Pak, who paved the way for so many Korean players on the LPGA, was the gold standard for Yang. As Yang gave a quick study to the silver KPMG Women's PGA Championship trophy sitting next to her afterward, that’s the name that stuck out to her: 1998, Se Ri Pak.

“Yeah, I’ve always dreamed it,” she said, “and so honored to have it.”

Yang was making birdies early, and few of the players on the board were able to keep up. Hinako Shibuno made a double bogey at the seventh to fall back, and Lauren Hartlage, playing in the final group at a major for the first time, ran into doubles at the seventh and eighth. Thompson, four shots back to start the day, went out in 42, needing a birdie at the par-3 ninth to do that. (She did rebound nicely, shooting 31 on the back.)

Yang got a nice kick to set up a 2-foot birdie at the 1st, chipped in from 70 feet at the 5th (Hartlage matched her from just off the green), and notched another birdie at the difficult par-4 8th, hitting an approach to 6 feet. With a lead in hand, she kept her head down, and was moving in the right direction.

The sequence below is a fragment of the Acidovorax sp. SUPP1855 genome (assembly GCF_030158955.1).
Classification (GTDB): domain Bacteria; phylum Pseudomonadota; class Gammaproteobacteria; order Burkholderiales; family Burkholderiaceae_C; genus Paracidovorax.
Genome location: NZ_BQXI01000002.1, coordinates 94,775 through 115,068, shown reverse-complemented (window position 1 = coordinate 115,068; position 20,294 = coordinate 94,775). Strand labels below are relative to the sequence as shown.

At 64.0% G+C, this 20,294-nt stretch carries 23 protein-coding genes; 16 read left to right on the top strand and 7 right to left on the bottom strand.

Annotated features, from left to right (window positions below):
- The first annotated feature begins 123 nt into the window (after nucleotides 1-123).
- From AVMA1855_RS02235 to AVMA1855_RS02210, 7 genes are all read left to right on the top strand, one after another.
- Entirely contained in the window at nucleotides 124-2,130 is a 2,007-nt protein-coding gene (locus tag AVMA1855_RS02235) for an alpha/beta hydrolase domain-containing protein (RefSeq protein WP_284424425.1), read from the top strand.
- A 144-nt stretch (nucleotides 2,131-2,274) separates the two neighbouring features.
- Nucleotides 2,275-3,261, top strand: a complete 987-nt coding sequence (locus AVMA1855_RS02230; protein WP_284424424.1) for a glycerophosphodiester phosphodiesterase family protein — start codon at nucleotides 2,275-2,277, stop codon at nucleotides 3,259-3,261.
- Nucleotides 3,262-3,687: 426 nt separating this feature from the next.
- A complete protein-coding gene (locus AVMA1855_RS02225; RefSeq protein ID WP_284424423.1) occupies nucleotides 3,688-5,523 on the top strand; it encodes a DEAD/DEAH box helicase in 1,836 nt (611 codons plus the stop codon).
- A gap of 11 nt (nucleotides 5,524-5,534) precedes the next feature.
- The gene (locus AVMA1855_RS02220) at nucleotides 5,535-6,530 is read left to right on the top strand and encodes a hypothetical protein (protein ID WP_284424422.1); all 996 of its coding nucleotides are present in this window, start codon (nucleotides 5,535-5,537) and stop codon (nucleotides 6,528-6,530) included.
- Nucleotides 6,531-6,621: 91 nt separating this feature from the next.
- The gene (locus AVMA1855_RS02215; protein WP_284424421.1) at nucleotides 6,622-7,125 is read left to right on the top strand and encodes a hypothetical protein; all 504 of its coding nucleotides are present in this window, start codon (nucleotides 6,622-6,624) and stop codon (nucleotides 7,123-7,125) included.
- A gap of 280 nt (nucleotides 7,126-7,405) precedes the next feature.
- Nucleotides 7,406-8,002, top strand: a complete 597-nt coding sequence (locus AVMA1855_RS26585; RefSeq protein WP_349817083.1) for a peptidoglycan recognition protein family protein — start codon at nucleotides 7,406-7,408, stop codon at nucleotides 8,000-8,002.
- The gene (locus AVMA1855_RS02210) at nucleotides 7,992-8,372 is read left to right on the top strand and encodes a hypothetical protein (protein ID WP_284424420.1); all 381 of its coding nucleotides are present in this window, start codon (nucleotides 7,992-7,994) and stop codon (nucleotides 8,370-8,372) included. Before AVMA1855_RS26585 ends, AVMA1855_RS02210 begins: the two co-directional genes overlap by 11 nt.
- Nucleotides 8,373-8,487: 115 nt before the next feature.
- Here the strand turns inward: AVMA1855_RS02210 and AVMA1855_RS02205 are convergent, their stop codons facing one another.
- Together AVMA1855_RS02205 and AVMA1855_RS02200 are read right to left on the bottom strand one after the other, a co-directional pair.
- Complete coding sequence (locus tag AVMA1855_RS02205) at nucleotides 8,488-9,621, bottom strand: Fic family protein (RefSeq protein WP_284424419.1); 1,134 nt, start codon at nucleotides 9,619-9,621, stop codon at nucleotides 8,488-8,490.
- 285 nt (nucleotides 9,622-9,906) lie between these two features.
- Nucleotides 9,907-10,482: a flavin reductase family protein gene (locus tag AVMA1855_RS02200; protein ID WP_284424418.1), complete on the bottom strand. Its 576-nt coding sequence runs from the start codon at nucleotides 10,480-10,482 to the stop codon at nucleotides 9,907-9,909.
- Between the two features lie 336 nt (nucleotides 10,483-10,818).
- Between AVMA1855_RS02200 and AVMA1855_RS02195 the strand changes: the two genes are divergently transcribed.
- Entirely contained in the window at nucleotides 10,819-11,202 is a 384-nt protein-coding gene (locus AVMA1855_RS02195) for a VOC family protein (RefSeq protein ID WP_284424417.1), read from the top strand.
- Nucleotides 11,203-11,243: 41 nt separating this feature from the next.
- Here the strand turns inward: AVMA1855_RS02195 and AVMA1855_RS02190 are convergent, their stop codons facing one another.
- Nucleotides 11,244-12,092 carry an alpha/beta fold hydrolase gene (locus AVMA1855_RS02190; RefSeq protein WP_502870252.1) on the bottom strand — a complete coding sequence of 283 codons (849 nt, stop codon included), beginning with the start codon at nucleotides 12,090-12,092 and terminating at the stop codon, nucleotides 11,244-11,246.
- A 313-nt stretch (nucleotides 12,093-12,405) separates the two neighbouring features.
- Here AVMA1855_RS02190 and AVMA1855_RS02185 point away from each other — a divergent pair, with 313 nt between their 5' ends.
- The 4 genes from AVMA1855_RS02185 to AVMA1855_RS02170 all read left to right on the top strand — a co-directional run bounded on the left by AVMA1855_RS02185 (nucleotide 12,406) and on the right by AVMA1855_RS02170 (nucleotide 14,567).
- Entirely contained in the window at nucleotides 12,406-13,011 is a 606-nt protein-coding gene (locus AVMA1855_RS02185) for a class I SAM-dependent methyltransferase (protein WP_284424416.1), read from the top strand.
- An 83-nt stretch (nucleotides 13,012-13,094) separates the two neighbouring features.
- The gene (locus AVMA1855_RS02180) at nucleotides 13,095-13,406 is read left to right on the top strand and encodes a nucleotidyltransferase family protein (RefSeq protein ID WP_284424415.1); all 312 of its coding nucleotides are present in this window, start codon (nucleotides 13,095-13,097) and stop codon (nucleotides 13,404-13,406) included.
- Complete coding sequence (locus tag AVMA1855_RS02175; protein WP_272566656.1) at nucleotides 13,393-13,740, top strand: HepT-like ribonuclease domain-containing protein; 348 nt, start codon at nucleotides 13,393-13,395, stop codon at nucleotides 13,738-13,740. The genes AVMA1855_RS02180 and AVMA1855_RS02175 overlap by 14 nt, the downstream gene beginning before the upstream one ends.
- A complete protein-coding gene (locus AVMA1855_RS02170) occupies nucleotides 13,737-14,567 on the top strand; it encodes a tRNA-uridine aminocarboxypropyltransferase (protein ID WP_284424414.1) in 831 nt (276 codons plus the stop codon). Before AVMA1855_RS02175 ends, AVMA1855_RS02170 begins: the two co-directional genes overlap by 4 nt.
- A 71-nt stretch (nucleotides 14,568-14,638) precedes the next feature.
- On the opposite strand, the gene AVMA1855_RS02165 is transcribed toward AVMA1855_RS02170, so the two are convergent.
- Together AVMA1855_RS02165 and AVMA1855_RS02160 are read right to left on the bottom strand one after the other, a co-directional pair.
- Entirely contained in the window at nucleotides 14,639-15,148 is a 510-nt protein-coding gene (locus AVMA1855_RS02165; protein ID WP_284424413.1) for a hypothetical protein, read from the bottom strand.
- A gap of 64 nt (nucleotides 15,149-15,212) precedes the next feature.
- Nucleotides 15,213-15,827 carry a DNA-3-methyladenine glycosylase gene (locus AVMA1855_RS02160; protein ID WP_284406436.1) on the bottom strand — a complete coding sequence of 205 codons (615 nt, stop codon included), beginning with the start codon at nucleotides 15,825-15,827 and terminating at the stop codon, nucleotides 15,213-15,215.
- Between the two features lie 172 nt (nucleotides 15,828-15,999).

“I kept telling myself, ‘You’ve got to finish these 18 holes,’” Yang said. “You’re not done yet.”

Meierling knew that Sahalee would be a great fit for Yang the first time he saw it. With its slim fairways and tall trees, he knew it would force Yang to focus. When she is focused, she can be a complete and tough-to-beat player. He thought the best shot Yang hit all week was a hybrid into the par-5 11th the set up an easy birdie – her fourth of five – to keep padding the lead.

“This course forces you to visualize shots, commit to those shots, and that’s essentially all she really needs to do,” Meierling said. “She can get a little ‘space-cadety,’ if that’s a word. And this week, she can’t do that. That’s been the biggest thing.

“The more she gets engaged, and the more the situation demands it of her, that’s when she kind of goes into auto-pilot, and then she does what she does best.”

After the round, a nice bonus arrived for Yang. She had started the week ranked 25th, but her ranking will rise enough on Monday to secure a spot on the Republic of Korea’s Olympic golf team that will play in Paris. This was unexpected news, and only added to an already magical day.

“Some days,” she said, “golf feels so easy and feels so fun; other days it feels like I want to retire very soon.”

Just not yet. There’s lots to do, and plenty to celebrate.